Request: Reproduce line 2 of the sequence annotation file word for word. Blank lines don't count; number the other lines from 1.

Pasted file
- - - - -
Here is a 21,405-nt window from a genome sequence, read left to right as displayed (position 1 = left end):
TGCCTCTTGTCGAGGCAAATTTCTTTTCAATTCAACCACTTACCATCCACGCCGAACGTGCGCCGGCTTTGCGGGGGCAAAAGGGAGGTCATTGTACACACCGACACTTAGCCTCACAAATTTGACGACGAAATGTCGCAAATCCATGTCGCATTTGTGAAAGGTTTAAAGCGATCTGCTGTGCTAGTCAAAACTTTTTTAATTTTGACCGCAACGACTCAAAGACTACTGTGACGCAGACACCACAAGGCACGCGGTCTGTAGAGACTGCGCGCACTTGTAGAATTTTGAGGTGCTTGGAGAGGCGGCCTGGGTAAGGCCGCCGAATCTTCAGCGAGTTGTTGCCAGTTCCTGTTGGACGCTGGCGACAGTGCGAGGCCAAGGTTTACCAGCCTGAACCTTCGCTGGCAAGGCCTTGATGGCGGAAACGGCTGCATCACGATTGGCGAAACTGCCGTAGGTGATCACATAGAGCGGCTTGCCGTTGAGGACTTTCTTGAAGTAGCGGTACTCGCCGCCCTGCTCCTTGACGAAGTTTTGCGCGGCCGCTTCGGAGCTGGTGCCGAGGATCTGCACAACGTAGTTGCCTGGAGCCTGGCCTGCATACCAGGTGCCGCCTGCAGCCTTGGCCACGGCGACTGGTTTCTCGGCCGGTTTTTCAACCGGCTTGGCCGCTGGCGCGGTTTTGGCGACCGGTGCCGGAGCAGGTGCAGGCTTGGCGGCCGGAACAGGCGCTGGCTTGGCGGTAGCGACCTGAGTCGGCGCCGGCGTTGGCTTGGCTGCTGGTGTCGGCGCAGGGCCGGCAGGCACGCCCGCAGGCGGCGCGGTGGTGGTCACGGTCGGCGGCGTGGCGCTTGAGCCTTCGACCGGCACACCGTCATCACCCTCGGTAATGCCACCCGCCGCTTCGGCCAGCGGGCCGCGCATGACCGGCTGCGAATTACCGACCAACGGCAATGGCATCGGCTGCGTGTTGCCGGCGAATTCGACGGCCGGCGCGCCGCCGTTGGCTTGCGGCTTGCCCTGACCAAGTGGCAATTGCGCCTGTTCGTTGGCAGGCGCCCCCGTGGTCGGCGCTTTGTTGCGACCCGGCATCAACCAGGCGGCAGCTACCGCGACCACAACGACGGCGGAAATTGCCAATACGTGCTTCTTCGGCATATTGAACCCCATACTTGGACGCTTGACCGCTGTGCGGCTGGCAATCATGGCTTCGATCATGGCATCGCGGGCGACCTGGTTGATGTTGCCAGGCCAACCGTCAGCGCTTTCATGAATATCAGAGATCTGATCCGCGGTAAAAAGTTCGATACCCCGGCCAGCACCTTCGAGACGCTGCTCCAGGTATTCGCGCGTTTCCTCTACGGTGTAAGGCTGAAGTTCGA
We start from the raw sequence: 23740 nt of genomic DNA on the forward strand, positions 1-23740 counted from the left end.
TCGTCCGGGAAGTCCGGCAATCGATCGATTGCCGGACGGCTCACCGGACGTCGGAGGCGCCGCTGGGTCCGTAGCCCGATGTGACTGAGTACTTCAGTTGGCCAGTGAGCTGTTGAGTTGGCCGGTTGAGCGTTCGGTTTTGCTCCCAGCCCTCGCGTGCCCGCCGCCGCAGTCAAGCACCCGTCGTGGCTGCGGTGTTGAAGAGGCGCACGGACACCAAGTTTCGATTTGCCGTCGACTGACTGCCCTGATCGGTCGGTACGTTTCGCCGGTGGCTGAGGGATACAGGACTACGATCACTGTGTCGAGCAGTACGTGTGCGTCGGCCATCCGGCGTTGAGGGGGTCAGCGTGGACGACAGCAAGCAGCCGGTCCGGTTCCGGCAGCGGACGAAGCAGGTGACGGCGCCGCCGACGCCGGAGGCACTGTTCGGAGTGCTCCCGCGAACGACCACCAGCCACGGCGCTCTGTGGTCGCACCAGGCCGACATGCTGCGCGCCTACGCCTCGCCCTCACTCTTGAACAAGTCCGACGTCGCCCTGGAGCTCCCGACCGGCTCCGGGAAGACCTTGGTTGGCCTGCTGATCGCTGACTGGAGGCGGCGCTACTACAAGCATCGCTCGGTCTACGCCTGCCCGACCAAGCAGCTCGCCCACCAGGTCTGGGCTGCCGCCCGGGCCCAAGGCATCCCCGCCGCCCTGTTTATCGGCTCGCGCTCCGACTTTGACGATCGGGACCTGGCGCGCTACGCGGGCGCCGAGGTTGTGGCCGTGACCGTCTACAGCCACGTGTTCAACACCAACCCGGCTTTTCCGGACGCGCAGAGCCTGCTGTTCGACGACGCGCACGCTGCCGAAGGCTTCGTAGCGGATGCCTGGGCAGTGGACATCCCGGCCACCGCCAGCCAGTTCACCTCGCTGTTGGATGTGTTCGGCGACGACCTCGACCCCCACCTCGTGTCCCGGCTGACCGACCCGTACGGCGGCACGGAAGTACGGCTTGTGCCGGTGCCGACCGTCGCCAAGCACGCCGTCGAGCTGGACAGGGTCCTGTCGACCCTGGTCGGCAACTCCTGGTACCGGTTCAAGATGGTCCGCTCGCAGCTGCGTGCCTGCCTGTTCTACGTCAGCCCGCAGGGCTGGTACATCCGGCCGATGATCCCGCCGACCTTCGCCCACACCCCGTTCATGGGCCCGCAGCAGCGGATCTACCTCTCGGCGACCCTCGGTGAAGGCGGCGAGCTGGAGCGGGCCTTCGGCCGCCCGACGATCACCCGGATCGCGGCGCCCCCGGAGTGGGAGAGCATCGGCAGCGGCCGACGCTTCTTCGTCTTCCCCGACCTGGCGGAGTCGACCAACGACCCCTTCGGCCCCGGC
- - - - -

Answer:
TGCCTCTTGTCGAGGCAAATTTCTTTTCAATTCAACCACTTACCATCCACGCCGAACGTGCGCCGGCTTTGCGGGGGCAAAAGGGAGGTCATTGTACACACCGACACTTAGCCTCACAAATTTGACGACGAAATGTCGCAAATCCATGTCGCATTTGTGAAAGGTTTAAAGCGATCTGCTGTGCTAGTCAAAACTTTTTTAATTTTGACCGCAACGACTCAAAGACTACTGTGACGCAGACACCACAAGGCACGCGGTCTGTAGAGACTGCGCGCACTTGTAGAATTTTGAGGTGCTTGGAGAGGCGGCCTGGGTAAGGCCGCCGAATCTTCAGCGAGTTGTTGCCAGTTCCTGTTGGACGCTGGCGACAGTGCGAGGCCAAGGTTTACCAGCCTGAACCTTCGCTGGCAAGGCCTTGATGGCGGAAACGGCTGCATCACGATTGGCGAAACTGCCGTAGGTGATCACATAGAGCGGCTTGCCGTTGAGGACTTTCTTGAAGTAGCGGTACTCGCCGCCCTGCTCCTTGACGAAGTTTTGCGCGGCCGCTTCGGAGCTGGTGCCGAGGATCTGCACAACGTAGTTGCCTGGAGCCTGGCCTGCATACCAGGTGCCGCCTGCAGCCTTGGCCACGGCGACTGGTTTCTCGGCCGGTTTTTCAACCGGCTTGGCCGCTGGCGCGGTTTTGGCGACCGGTGCCGGAGCAGGTGCAGGCTTGGCGGCCGGAACAGGCGCTGGCTTGGCGGTAGCGACCTGAGTCGGCGCCGGCGTTGGCTTGGCTGCTGGTGTCGGCGCAGGGCCGGCAGGCACGCCCGCAGGCGGCGCGGTGGTGGTCACGGTCGGCGGCGTGGCGCTTGAGCCTTCGACCGGCACACCGTCATCACCCTCGGTAATGCCACCCGCCGCTTCGGCCAGCGGGCCGCGCATGACCGGCTGCGAATTACCGACCAACGGCAATGGCATCGGCTGCGTGTTGCCGGCGAATTCGACGGCCGGCGCGCCGCCGTTGGCTTGCGGCTTGCCCTGACCAAGTGGCAATTGCGCCTGTTCGTTGGCAGGCGCCCCCGTGGTCGGCGCTTTGTTGCGACCCGGCATCAACCAGGCGGCAGCTACCGCGACCACAACGACGGCGGAAATTGCCAATACGTGCTTCTTCGGCATATTGAACCCCATACTTGGACGCTTGACCGCTGTGCGGCTGGCAATCATGGCTTCGATCATGGCATCGCGGGCGACCTGGTTGATGTTGCCAGGCCAACCGTCAGCGCTTTCATGAATATCAGAGATCTGATCCGCGGTAAAAAGTTCGATACCCCGGCCAGCACCTTCGAGACGCTGCTCCAGGTATTCGCGCGTTTCCTCTACGGTGTAAGGCTGAAGTTCGA